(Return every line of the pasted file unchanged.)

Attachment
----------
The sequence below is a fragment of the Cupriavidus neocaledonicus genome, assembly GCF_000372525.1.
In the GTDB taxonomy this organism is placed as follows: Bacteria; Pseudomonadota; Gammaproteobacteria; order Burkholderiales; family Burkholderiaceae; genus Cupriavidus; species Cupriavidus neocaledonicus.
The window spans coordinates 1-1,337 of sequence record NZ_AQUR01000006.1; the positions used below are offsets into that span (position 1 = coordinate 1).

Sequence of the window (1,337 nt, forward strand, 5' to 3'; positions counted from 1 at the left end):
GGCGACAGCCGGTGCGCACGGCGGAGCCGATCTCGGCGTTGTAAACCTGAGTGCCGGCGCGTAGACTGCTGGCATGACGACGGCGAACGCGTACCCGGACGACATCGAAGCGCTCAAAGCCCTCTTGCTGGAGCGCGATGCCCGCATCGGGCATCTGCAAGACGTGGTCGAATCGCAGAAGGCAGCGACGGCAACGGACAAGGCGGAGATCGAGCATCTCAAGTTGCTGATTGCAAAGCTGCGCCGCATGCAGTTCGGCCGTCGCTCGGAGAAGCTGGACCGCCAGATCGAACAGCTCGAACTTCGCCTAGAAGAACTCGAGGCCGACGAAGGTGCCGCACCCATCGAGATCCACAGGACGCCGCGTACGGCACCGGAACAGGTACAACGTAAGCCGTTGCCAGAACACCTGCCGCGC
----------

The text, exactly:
The sequence below is a fragment of the Cupriavidus neocaledonicus genome, assembly GCF_000372525.1.
In the GTDB taxonomy this organism is placed as follows: Bacteria; Pseudomonadota; Gammaproteobacteria; order Burkholderiales; family Burkholderiaceae; genus Cupriavidus; species Cupriavidus neocaledonicus.
The window spans coordinates 1-1,337 of sequence record NZ_AQUR01000006.1; the positions used below are offsets into that span (position 1 = coordinate 1).

Sequence of the window (1,337 nt, forward strand, 5' to 3'; positions counted from 1 at the left end):
GGCGACAGCCGGTGCGCACGGCGGAGCCGATCTCGGCGTTGTAAACCTGAGTGCCGGCGCGTAGACTGCTGGCATGACGACGGCGAACGCGTACCCGGACGACATCGAAGCGCTCAAAGCCCTCTTGCTGGAGCGCGATGCCCGCATCGGGCATCTGCAAGACGTGGTCGAATCGCAGAAGGCAGCGACGGCAACGGACAAGGCGGAGATCGAGCATCTCAAGTTGCTGATTGCAAAGCTGCGCCGCATGCAGTTCGGCCGTCGCTCGGAGAAGCTGGACCGCCAGATCGAACAGCTCGAACTTCGCCTAGAAGAACTCGAGGCCGACGAAGGTGCCGCACCCATCGAGATCCACAGGACGCCGCGTACGGCACCGGAACAGGTACAACGTAAGCCGTTGCCAGAACACCTGCCGCGC